Calgary Gay Fathers

A support group for gay, bisexual and questioning fathers.

The Calgary Gay Fathers are an informal community formed to support questioning, bisexual, and gay fathers.  The group has a wealth of experience in combining a gay identity with the role of father.  The group provides a safe, non-judgmental forum to work through these issues.

Roles the group plays include:

  • Information: on family arrangements, parenting, interacting with (ex)spouses, legal issues, integration into the GLBT community,
  • Models: of the different family arrangements group members use.
  • Discussion: of feelings, ideas, or ways to resolve difficulties.
  • Fellowship: with friends who understand.

The group has provided many men with their first significant exposure to the GLBT community, forming a keystone in a new sense of identity.

The group holds informal meetings twice a month, with individual members in contact in between. Membership is free and confidential.

Group Guidelines

  • The group is to support each other through discussion and sharing.
  • Any questioning, bisexual, or gay father is welcome.
  • Any information disclosed at meetings is to be held in strict confidence.
  • Group members will not pass judgement on individuals.
  • The group shares a commitment to support one another outside meetings.
  • The group values open and honest communication.
  • Group members will listen to each other.
  • No member is required to contribute more than they feel comfortable.
  • The group is not a substitute for counseling or professional care.
  • The group is non-sexual.

Our Stories

Let us know if you'd like to add a contribution!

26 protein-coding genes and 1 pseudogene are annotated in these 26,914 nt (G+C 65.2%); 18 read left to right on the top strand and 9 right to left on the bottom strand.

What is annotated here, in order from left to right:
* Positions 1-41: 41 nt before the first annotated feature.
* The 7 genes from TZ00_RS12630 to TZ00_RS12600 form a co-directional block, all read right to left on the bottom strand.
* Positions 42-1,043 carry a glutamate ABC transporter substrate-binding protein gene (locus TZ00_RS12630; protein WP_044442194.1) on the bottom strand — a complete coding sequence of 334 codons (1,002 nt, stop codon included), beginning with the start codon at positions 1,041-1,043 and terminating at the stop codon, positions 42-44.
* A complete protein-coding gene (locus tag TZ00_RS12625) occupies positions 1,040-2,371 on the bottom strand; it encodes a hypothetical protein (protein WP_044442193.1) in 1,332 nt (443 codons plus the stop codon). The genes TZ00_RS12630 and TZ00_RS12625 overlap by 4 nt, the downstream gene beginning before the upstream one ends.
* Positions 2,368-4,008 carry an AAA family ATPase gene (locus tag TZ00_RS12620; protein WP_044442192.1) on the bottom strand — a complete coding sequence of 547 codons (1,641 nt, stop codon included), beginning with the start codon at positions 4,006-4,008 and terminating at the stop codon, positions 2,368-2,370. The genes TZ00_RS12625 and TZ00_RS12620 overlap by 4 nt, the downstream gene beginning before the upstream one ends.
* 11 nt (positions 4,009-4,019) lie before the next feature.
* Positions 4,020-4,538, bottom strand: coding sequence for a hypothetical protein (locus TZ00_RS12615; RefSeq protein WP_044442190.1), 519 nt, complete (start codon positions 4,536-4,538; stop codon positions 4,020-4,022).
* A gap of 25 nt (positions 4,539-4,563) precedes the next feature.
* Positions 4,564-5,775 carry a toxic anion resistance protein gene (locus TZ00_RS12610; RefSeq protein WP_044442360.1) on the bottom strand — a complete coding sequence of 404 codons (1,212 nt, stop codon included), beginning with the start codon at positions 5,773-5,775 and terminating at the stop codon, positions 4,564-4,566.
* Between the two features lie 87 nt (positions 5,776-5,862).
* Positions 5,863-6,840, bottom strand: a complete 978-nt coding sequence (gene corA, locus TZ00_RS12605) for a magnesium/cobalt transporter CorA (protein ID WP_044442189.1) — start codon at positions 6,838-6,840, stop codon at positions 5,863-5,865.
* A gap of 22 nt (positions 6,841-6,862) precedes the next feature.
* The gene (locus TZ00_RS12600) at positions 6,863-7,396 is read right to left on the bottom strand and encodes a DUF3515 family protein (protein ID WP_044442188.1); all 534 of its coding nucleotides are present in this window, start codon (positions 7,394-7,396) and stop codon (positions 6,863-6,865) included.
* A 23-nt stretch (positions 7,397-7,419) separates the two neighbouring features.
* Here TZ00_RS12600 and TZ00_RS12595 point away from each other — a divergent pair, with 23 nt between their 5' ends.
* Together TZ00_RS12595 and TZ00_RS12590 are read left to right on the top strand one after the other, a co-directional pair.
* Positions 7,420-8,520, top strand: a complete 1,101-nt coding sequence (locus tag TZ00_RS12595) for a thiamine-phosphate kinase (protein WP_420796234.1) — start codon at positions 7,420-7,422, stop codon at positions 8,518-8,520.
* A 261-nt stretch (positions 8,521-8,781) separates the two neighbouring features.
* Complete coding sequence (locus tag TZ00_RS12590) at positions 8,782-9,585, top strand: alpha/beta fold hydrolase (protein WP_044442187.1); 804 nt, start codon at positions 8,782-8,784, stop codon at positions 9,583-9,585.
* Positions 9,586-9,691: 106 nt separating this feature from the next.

• If you've had problems getting a mortgage from you bank because of spousal support payments, try a mortgage broker. I got the mortgage I needed, and at a rate lower than my bank was offering.
  • If you have access to an Employee Assistance Program consider using it during the coming out and/or separation process. If you find the right counsellor, it can be useful to be able to talk to an uninvolved and safe person.
  • If you are separating or divorcing, consider finalizing agreements as soon as you are ready. Both situations and feelings can change over time, possibly leading to rediscussion of things that had already been decided. If you are having difficulty reaching an agreement, you might want to consider the use of a qualified mediator such as Alberta Arbitration & Mediation Society.

Being a Father

Men have followed a variety of paths to reach the Fathers Group. Group members have typically been in a heterosexual marriage. Frequently, but perhaps less now than in the past, gay and bisexual men have neglected, ignored, or denied their sexuality due to social pressure. Other men may not have developed their sense of sexuality until later in life. Some men have always identified themselves as gay but have children through a variety of circumstances, including partnerships.

For many gay and bisexual men who experienced a heterosexual marriage, a need to develop an integrated sense of self, wholeness, and honesty ultimately leads them to "come out". This can be a scary experience, and it can be helpful to have peer support through this process. As well, it is inspiring to hear the stories of other men who have successfully completed the transition while maintaining caring, supportive relationships with their families.

Men who are questioning their sexuality, or identify themselves as bisexual, may find that they share many concerns with the group. Also, discussing how members of the Fathers Group came to identify themselves may help them define their identity.

Gay men previously without children are thrust into a world of little people who sometimes have big demands. These men now share concerns with those men that had children through a heterosexual marriage. These men can draw on the experience and support of the group.

As society in general, gay fathers enjoy and love their children. They can be involved and supportive parents. Although some men have poor experiences, many fathers find that the coming out process forges a closer relationship with their children. Ultimately, gay fathers reconcile "who they are" with the needs of their biological families, the expectations of society of a father, and define their association with the GLBT community.

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